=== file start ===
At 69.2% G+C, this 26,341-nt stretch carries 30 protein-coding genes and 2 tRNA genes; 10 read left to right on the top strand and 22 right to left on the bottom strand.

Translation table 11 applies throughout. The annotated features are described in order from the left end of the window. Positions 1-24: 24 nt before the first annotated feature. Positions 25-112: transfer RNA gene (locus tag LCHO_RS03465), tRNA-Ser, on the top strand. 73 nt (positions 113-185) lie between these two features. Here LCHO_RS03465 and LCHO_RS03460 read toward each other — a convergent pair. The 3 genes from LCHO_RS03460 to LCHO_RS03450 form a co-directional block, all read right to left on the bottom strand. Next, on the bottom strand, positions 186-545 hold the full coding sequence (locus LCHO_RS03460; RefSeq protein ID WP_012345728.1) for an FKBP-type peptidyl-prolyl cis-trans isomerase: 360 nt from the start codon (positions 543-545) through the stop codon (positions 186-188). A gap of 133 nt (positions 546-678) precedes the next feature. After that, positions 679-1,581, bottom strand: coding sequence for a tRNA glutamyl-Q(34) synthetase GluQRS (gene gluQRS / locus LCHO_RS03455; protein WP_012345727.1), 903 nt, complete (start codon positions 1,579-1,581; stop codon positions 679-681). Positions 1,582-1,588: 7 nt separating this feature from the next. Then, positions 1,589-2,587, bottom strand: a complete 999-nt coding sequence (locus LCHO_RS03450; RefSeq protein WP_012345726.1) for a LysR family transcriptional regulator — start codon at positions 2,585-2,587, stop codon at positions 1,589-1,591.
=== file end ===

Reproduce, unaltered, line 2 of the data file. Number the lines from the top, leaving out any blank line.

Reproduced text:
Translation table 11 applies throughout. The annotated features are described in order from the left end of the window. Positions 1-24: 24 nt before the first annotated feature. Positions 25-112: transfer RNA gene (locus tag LCHO_RS03465), tRNA-Ser, on the top strand. 73 nt (positions 113-185) lie between these two features. Here LCHO_RS03465 and LCHO_RS03460 read toward each other — a convergent pair. The 3 genes from LCHO_RS03460 to LCHO_RS03450 form a co-directional block, all read right to left on the bottom strand. Next, on the bottom strand, positions 186-545 hold the full coding sequence (locus LCHO_RS03460; RefSeq protein ID WP_012345728.1) for an FKBP-type peptidyl-prolyl cis-trans isomerase: 360 nt from the start codon (positions 543-545) through the stop codon (positions 186-188). A gap of 133 nt (positions 546-678) precedes the next feature. After that, positions 679-1,581, bottom strand: coding sequence for a tRNA glutamyl-Q(34) synthetase GluQRS (gene gluQRS / locus LCHO_RS03455; protein WP_012345727.1), 903 nt, complete (start codon positions 1,579-1,581; stop codon positions 679-681). Positions 1,582-1,588: 7 nt separating this feature from the next. Then, positions 1,589-2,587, bottom strand: a complete 999-nt coding sequence (locus LCHO_RS03450; RefSeq protein WP_012345726.1) for a LysR family transcriptional regulator — start codon at positions 2,585-2,587, stop codon at positions 1,589-1,591.